NAGPUR: Medical fraternity of the city is disappointed with the budget giving little attention to the health sector yet again. The silver lining was the focus on health and accidental insurance. Focus on senior citizens as well as declaration of providing physical aids and assisted living devices for the elderly from below poverty line (BPL) has also been appreciated.
“We were expecting that the expenditure on health sector will be increased. Even the health insurance schemes provided are not enough as most people in the country prefer to go to private doctors and this low cover doesn’t allow patients to have the freedom to chose their health care provider,” said Dr Sanjay Deshpande, president of city chapter of Indian Medical Association.
Ophthalmologist Dr Vikas Mahatme agrees that the selective insurance cover is not enough and a universal health cover would be the ideal way to go for India. “People are not aware what should be demanded in terms of health requirements. So, the government doesn’t provide it,” he said.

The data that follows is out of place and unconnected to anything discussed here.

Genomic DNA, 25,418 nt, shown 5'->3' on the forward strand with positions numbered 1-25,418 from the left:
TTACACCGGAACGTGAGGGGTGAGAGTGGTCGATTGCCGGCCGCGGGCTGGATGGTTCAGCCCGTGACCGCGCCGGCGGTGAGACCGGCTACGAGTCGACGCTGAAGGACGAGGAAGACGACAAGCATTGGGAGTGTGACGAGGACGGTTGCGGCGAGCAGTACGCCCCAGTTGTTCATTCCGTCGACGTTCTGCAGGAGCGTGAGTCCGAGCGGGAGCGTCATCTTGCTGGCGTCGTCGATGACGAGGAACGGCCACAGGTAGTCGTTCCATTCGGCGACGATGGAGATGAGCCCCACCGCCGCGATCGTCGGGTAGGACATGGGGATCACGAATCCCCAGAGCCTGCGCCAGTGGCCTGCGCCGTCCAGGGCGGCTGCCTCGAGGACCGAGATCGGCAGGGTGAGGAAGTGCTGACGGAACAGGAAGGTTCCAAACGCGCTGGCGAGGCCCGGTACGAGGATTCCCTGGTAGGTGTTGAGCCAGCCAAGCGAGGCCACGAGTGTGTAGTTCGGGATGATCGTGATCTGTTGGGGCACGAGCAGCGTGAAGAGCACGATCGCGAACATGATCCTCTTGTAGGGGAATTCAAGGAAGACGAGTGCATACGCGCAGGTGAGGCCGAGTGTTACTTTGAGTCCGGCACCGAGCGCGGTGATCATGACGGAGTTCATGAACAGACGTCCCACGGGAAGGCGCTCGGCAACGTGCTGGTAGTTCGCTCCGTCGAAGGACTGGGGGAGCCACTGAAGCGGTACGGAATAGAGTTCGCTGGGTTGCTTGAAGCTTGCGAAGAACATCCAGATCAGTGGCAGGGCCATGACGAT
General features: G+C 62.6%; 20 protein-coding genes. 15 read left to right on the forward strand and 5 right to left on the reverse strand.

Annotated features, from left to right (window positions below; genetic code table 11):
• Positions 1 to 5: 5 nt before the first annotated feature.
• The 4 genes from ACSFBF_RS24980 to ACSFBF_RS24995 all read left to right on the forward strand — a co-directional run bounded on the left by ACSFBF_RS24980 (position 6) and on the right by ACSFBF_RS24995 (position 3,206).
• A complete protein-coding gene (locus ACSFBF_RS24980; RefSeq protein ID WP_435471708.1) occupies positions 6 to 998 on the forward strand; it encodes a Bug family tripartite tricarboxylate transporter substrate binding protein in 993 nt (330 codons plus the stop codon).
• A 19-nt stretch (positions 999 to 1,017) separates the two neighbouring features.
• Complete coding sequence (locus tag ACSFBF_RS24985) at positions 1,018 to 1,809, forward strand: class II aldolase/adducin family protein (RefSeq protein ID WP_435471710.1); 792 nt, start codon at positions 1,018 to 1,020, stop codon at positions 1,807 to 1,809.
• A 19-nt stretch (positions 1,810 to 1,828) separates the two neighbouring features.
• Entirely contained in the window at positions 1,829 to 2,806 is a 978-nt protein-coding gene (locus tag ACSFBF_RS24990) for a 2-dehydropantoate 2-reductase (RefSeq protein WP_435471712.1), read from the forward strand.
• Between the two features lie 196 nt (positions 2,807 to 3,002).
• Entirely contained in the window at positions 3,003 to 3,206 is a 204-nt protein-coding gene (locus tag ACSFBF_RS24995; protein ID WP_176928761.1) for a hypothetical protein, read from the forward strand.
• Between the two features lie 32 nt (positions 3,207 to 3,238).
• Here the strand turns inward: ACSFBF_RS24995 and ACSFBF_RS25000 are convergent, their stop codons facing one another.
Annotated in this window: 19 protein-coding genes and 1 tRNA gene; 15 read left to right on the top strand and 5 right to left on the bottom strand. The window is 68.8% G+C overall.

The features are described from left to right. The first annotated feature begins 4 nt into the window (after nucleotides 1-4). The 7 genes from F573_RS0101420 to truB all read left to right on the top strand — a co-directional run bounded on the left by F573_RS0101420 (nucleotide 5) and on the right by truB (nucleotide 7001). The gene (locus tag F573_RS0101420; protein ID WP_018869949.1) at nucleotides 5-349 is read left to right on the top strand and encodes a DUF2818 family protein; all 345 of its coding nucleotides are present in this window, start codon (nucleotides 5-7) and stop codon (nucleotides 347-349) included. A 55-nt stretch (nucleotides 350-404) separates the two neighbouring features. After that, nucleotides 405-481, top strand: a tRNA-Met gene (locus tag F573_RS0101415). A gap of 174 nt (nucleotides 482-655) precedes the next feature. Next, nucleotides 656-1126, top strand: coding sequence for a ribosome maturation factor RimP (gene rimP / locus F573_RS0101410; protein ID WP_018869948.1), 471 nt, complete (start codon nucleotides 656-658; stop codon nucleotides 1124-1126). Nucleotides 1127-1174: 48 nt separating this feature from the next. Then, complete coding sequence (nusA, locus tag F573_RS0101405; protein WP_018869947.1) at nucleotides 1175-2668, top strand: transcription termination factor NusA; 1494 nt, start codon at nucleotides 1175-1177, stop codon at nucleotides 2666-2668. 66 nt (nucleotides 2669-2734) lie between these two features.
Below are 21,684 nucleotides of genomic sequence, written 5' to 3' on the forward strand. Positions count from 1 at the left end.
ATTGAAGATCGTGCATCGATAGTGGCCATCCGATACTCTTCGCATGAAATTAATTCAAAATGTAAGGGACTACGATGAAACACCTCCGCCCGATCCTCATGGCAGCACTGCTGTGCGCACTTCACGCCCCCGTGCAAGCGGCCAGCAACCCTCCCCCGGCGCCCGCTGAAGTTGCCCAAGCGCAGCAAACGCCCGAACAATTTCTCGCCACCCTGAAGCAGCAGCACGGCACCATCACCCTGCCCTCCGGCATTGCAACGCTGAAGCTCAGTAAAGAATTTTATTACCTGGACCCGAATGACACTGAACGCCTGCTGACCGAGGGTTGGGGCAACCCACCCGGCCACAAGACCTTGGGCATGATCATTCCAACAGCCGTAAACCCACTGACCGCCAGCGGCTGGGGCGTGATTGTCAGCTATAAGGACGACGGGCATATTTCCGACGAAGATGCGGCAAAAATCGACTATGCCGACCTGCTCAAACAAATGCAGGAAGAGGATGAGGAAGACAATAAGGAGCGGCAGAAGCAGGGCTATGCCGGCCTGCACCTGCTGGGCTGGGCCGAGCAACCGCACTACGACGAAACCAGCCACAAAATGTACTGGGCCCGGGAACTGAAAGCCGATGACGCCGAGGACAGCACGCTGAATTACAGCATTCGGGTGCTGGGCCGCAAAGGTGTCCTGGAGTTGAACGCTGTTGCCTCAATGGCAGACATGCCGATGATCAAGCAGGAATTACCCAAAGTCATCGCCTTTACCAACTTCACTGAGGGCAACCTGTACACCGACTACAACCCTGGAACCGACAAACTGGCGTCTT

Senior paediatrician Dr Uday Bodhankar said though initiating insurance covers is a good idea, the premiums are still very low. He also complimented the budget as a pro-community budget.
Senior financial planner Milind Khasnis called the budget exceptional and one of the best from the insurance point of view. “For the first time, accident insurance was taken up separately and personal accident cover is being provided by the government. This is important as India is the world’s capital of road accidents. Another important step was giving special attention to senior citizens,” he said.
His son and also a financial planner Rahul Khasnis said the provisions would help boost the insurance penetration of the country which now stands at 2.5-3%.He warns, though, that the provisions would only be good if they really function and are implemented the way they sounds now.
Curated from: Health insurance cover too low to benefit patients